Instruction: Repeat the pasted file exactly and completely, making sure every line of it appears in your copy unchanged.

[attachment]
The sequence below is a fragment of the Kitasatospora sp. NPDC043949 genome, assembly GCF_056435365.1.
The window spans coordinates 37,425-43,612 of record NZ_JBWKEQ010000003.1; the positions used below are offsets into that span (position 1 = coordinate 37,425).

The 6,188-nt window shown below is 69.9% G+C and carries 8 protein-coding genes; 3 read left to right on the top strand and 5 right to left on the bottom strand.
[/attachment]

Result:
The sequence below is a fragment of the Kitasatospora sp. NPDC043949 genome, assembly GCF_056435365.1.
The window spans coordinates 37,425-43,612 of record NZ_JBWKEQ010000003.1; the positions used below are offsets into that span (position 1 = coordinate 37,425).

The 6,188-nt window shown below is 69.9% G+C and carries 8 protein-coding genes; 3 read left to right on the top strand and 5 right to left on the bottom strand.